You are here: Home » Beyond Business » Features
Business Standard

Drip and rise

Priyanka Joshi  |  Mumbai 

Rajendra Patil

go to Harvard after new farming techniques raise

After graduating from college in 2001, decided to join his father, a farmer in The family’s 12 acres of land, however, yielded paltry produce. Hemchandra decided to abandon flood irrigation and deploy drip irrigation, which he had heard about at several farmer workshops. “It was a decision that required capital and the mindset to give up a familiar method for something untried,” he recalls.

By 2003 he had won an award for achieving the highest productivity of white onion — 19.66 metric tonnes per acre (mt/acre). “I was suddenly a celebrity for the local farmers,” he says with a laugh. How did he do it? “I shifted to drip irrigation, a watering technique that’s being subsidised by both the government and private sector, and went in for contract farming for assured prices.”

Something similar happened to schoolteacher-turned-farmer “I lost my job as a teacher,” he says, “but I had farmland and thought to give farming a shot. I began by farming part-time, but when I learnt about and tissue-culture farming, I made up my mind to get into farming full-time.” He does not regret the decision. This graduate in chemistry once taught science and mathematics at a village school and could not make ends meet with the meagre income from his rain-fed 1.5 acre farm. Today he earns Rs 25 lakh a year from banana, ginger, sunflower and cotton on 7 acres of his own land and 60 acres of leased land.

It was Jain Irrigation Systems, a Jalgaon-based agro, pipes, processed foods and irrigation corporation, that helped both of them to move to newer farm techniques. The company says that, using drip irrigation, the two farmers irrigated 8 acres of land with the quantity of water that would otherwise irrigate only 1 acre. In five or six years the productivity of their land doubled. Jain Irrigation does contract farming of onion and vegetables, banana, mango, papaya and tomato (for puree) with 45,000 farmers in Maharashtra. Recently the company added Andhra Pradesh to its list.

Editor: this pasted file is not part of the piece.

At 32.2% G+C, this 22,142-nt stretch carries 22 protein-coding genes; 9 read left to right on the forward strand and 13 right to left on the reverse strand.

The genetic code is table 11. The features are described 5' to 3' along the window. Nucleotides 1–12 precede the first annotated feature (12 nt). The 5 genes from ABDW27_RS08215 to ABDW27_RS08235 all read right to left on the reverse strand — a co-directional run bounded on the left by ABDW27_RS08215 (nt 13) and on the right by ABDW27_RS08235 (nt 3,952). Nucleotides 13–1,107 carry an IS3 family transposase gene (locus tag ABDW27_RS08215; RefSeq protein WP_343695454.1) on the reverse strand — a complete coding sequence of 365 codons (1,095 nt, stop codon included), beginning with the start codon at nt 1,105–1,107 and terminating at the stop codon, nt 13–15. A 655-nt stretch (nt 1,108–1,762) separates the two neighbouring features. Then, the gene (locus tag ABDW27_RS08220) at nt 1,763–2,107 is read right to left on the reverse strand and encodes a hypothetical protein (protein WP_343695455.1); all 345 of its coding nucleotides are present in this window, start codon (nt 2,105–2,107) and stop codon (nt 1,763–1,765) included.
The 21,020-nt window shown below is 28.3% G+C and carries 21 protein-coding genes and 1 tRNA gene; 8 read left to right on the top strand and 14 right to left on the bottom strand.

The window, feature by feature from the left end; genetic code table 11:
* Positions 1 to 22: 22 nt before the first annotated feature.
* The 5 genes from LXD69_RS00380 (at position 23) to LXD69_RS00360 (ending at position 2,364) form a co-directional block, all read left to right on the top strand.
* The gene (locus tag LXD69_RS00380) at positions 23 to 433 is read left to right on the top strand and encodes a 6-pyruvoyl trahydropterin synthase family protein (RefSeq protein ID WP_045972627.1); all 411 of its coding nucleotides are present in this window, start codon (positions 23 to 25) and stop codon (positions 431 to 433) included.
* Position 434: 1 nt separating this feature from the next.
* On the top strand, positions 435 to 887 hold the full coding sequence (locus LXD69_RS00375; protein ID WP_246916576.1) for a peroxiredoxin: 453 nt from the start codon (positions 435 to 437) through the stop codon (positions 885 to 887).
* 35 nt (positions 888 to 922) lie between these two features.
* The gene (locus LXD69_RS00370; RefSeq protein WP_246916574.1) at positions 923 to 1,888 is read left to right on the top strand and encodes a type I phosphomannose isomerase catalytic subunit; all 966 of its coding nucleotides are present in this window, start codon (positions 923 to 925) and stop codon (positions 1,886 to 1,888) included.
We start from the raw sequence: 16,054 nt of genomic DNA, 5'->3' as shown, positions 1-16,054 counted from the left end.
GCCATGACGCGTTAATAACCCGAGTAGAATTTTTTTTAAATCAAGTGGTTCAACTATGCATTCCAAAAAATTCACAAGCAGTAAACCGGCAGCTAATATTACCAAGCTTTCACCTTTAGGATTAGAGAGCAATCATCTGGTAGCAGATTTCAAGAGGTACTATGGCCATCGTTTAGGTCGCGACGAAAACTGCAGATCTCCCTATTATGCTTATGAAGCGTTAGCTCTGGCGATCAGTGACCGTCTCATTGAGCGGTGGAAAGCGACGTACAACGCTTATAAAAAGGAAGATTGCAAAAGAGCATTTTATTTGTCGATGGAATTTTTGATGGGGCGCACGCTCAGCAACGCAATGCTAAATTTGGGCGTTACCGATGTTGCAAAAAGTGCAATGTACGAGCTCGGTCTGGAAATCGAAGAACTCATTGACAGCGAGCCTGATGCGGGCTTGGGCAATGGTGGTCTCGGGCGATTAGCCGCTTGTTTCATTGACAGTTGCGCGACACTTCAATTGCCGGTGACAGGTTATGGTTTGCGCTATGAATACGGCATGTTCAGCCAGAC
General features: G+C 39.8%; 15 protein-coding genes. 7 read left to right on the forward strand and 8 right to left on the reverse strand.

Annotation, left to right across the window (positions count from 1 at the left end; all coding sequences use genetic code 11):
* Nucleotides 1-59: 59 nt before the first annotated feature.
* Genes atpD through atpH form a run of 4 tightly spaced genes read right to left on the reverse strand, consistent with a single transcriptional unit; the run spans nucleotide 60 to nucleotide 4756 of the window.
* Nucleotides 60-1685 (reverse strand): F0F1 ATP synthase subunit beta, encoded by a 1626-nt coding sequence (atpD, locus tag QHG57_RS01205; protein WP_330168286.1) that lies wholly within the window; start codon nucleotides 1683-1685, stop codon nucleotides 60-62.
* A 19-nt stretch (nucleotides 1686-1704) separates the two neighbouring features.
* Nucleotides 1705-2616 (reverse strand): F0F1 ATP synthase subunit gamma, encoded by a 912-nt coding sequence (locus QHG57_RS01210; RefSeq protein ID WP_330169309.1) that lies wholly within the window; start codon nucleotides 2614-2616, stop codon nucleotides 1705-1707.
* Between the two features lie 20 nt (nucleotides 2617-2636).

The company also provides inputs like seeds, tissue-cultured plants and micro-irrigation systems that Hemchandra Patil, for one, is using to multiply his crop production. His success has turned him into a teacher — his peers, even some from distant districts, come to him. “My fellow farmers, those who aren’t educated, regularly seek my advice on crop patterns,” he says, beaming with pride. This year on his own farm he has already harvested his second cotton crop. He expects that banana productivity will touch 35 mt/acre.

Last year, he and others made a trip to USA. It was not a vacation. They visited Boston to lecture at the prestigious Harvard Business School about how had made them successful farmers. Dilip Kulkarni, president of Jain Irrigation Systems, accompanied the farmers. “We were given just 20 minutes for our presentation,” he says, “but the Ivy League audience was so intrigued and impressed by these farmers that they let us speak for over 45 minutes.”

Hemchandra relives his Harvard moment: “The audience and international media asked us so many questions and, while I could speak English, it was an overwhelming session when we represented the Indian farmer community on a global level. It was an extremely proud moment.”

Rajendra Patil, who had always dreamt of travelling in an aeroplane and seeing America, had a tough time sitting still on the flight. “There was so much to imbibe. I can never forget my flight, the presentation I made and the respect we got in Harvard.” Now readying to launch three-month courses for farmers, he says, “We once had marginal farmers owning just 1 acre or less of land, like 80 per cent of farmers in India. But education and new farming techniques have changed my family and my fate.” His son and daughter both study in English-medium schools. Their father insists that they will find their own careers, just as he did.

RECOMMENDED FOR YOU